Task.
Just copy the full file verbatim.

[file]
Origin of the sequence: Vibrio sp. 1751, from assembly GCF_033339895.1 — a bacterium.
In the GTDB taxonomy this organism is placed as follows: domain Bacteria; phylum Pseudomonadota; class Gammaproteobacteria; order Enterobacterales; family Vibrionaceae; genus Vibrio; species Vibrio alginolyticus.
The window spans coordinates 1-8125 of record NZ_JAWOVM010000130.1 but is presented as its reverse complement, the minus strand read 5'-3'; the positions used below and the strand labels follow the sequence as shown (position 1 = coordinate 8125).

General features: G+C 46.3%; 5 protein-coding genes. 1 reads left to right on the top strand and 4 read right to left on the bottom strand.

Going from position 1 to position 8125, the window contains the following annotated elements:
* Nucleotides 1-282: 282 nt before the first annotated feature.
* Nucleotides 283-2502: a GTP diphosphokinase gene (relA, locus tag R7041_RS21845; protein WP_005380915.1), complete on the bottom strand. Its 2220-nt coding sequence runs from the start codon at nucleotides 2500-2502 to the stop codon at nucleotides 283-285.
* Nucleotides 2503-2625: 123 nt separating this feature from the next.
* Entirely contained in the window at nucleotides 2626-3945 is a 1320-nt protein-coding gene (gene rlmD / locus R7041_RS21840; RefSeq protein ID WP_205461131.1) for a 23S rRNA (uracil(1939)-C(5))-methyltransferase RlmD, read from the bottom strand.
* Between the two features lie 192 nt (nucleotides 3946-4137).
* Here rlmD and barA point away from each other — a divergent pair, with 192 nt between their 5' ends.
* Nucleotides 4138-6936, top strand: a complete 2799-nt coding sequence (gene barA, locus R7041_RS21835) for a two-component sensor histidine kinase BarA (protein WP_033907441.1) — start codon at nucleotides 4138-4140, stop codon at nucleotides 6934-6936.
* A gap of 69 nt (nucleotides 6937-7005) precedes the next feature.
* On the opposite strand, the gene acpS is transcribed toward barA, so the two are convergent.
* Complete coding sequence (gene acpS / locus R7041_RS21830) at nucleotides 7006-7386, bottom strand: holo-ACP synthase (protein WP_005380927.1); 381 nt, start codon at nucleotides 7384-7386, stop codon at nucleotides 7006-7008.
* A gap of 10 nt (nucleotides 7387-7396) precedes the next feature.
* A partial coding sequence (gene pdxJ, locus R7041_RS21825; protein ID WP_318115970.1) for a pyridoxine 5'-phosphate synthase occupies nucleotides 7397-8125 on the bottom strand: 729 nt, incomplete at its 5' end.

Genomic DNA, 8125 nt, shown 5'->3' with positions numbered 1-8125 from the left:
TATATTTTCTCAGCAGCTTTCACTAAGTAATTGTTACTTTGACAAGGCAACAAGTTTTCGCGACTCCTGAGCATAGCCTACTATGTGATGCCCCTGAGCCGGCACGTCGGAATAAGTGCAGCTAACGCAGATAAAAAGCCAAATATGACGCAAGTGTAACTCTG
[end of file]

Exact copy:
Origin of the sequence: Vibrio sp. 1751, from assembly GCF_033339895.1 — a bacterium.
In the GTDB taxonomy this organism is placed as follows: domain Bacteria; phylum Pseudomonadota; class Gammaproteobacteria; order Enterobacterales; family Vibrionaceae; genus Vibrio; species Vibrio alginolyticus.
The window spans coordinates 1-8125 of record NZ_JAWOVM010000130.1 but is presented as its reverse complement, the minus strand read 5'-3'; the positions used below and the strand labels follow the sequence as shown (position 1 = coordinate 8125).

General features: G+C 46.3%; 5 protein-coding genes. 1 reads left to right on the top strand and 4 read right to left on the bottom strand.

Going from position 1 to position 8125, the window contains the following annotated elements:
* Nucleotides 1-282: 282 nt before the first annotated feature.
* Nucleotides 283-2502: a GTP diphosphokinase gene (relA, locus tag R7041_RS21845; protein WP_005380915.1), complete on the bottom strand. Its 2220-nt coding sequence runs from the start codon at nucleotides 2500-2502 to the stop codon at nucleotides 283-285.
* Nucleotides 2503-2625: 123 nt separating this feature from the next.
* Entirely contained in the window at nucleotides 2626-3945 is a 1320-nt protein-coding gene (gene rlmD / locus R7041_RS21840; RefSeq protein ID WP_205461131.1) for a 23S rRNA (uracil(1939)-C(5))-methyltransferase RlmD, read from the bottom strand.
* Between the two features lie 192 nt (nucleotides 3946-4137).
* Here rlmD and barA point away from each other — a divergent pair, with 192 nt between their 5' ends.
* Nucleotides 4138-6936, top strand: a complete 2799-nt coding sequence (gene barA, locus R7041_RS21835) for a two-component sensor histidine kinase BarA (protein WP_033907441.1) — start codon at nucleotides 4138-4140, stop codon at nucleotides 6934-6936.
* A gap of 69 nt (nucleotides 6937-7005) precedes the next feature.
* On the opposite strand, the gene acpS is transcribed toward barA, so the two are convergent.
* Complete coding sequence (gene acpS / locus R7041_RS21830) at nucleotides 7006-7386, bottom strand: holo-ACP synthase (protein WP_005380927.1); 381 nt, start codon at nucleotides 7384-7386, stop codon at nucleotides 7006-7008.
* A gap of 10 nt (nucleotides 7387-7396) precedes the next feature.
* A partial coding sequence (gene pdxJ, locus R7041_RS21825; protein ID WP_318115970.1) for a pyridoxine 5'-phosphate synthase occupies nucleotides 7397-8125 on the bottom strand: 729 nt, incomplete at its 5' end.

Genomic DNA, 8125 nt, shown 5'->3' with positions numbered 1-8125 from the left:
TATATTTTCTCAGCAGCTTTCACTAAGTAATTGTTACTTTGACAAGGCAACAAGTTTTCGCGACTCCTGAGCATAGCCTACTATGTGATGCCCCTGAGCCGGCACGTCGGAATAAGTGCAGCTAACGCAGATAAAAAGCCAAATATGACGCAAGTGTAACTCTG